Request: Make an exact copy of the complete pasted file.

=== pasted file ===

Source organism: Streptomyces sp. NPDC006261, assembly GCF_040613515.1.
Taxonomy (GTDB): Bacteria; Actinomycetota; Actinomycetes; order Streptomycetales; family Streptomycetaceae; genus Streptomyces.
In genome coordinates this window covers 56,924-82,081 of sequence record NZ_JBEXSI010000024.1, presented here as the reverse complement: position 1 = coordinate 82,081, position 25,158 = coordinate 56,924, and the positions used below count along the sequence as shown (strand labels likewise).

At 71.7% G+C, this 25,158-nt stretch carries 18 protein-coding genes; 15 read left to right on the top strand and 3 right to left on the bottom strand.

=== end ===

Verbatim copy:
Source organism: Streptomyces sp. NPDC006261, assembly GCF_040613515.1.
Taxonomy (GTDB): Bacteria; Actinomycetota; Actinomycetes; order Streptomycetales; family Streptomycetaceae; genus Streptomyces.
In genome coordinates this window covers 56,924-82,081 of sequence record NZ_JBEXSI010000024.1, presented here as the reverse complement: position 1 = coordinate 82,081, position 25,158 = coordinate 56,924, and the positions used below count along the sequence as shown (strand labels likewise).

At 71.7% G+C, this 25,158-nt stretch carries 18 protein-coding genes; 15 read left to right on the top strand and 3 right to left on the bottom strand.